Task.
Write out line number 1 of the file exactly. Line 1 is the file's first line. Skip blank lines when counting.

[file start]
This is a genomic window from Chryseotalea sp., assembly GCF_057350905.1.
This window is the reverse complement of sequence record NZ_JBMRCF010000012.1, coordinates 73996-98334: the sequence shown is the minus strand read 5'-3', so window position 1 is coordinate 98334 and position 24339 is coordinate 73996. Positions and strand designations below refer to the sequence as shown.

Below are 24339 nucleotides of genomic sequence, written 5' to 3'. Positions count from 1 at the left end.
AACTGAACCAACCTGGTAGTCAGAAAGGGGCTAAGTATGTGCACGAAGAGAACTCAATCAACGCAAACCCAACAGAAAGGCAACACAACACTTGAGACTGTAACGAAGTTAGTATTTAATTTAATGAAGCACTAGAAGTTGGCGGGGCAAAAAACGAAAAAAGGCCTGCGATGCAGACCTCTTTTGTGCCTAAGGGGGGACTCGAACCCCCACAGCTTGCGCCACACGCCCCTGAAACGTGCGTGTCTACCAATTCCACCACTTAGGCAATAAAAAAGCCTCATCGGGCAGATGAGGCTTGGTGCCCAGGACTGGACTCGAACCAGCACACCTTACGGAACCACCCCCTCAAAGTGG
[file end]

This is a genomic window from Chryseotalea sp., assembly GCF_057350905.1.